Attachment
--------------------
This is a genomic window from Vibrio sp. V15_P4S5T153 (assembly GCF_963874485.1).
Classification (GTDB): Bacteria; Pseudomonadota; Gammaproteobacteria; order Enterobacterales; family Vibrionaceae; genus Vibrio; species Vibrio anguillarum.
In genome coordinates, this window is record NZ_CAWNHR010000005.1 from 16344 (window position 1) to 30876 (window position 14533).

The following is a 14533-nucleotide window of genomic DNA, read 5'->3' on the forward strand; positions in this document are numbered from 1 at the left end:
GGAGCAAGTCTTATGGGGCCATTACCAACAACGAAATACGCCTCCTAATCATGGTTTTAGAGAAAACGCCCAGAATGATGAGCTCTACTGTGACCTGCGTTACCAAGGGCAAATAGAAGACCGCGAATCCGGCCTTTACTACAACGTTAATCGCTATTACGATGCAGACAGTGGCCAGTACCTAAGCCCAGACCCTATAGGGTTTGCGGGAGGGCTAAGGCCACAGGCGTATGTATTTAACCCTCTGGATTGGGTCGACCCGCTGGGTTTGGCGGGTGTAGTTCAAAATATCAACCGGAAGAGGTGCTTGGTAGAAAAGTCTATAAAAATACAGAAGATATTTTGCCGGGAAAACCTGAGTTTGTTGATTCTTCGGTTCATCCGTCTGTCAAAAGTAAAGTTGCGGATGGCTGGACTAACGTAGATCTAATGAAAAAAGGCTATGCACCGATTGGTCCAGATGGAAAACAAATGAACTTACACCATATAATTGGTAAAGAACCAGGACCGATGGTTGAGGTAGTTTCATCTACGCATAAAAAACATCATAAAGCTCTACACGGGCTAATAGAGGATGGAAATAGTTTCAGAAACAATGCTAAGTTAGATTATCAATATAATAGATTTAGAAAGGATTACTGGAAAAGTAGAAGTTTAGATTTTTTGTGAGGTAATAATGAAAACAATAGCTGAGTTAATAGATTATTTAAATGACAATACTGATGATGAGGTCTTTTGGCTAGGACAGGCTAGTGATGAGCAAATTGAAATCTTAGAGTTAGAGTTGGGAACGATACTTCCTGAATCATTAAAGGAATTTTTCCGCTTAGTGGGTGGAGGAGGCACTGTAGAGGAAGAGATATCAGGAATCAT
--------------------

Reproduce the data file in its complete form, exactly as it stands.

This is a genomic window from Vibrio sp. V15_P4S5T153 (assembly GCF_963874485.1).
Classification (GTDB): Bacteria; Pseudomonadota; Gammaproteobacteria; order Enterobacterales; family Vibrionaceae; genus Vibrio; species Vibrio anguillarum.
In genome coordinates, this window is record NZ_CAWNHR010000005.1 from 16344 (window position 1) to 30876 (window position 14533).

The following is a 14533-nucleotide window of genomic DNA, read 5'->3' on the forward strand; positions in this document are numbered from 1 at the left end:
GGAGCAAGTCTTATGGGGCCATTACCAACAACGAAATACGCCTCCTAATCATGGTTTTAGAGAAAACGCCCAGAATGATGAGCTCTACTGTGACCTGCGTTACCAAGGGCAAATAGAAGACCGCGAATCCGGCCTTTACTACAACGTTAATCGCTATTACGATGCAGACAGTGGCCAGTACCTAAGCCCAGACCCTATAGGGTTTGCGGGAGGGCTAAGGCCACAGGCGTATGTATTTAACCCTCTGGATTGGGTCGACCCGCTGGGTTTGGCGGGTGTAGTTCAAAATATCAACCGGAAGAGGTGCTTGGTAGAAAAGTCTATAAAAATACAGAAGATATTTTGCCGGGAAAACCTGAGTTTGTTGATTCTTCGGTTCATCCGTCTGTCAAAAGTAAAGTTGCGGATGGCTGGACTAACGTAGATCTAATGAAAAAAGGCTATGCACCGATTGGTCCAGATGGAAAACAAATGAACTTACACCATATAATTGGTAAAGAACCAGGACCGATGGTTGAGGTAGTTTCATCTACGCATAAAAAACATCATAAAGCTCTACACGGGCTAATAGAGGATGGAAATAGTTTCAGAAACAATGCTAAGTTAGATTATCAATATAATAGATTTAGAAAGGATTACTGGAAAAGTAGAAGTTTAGATTTTTTGTGAGGTAATAATGAAAACAATAGCTGAGTTAATAGATTATTTAAATGACAATACTGATGATGAGGTCTTTTGGCTAGGACAGGCTAGTGATGAGCAAATTGAAATCTTAGAGTTAGAGTTGGGAACGATACTTCCTGAATCATTAAAGGAATTTTTCCGCTTAGTGGGTGGAGGAGGCACTGTAGAGGAAGAGATATCAGGAATCAT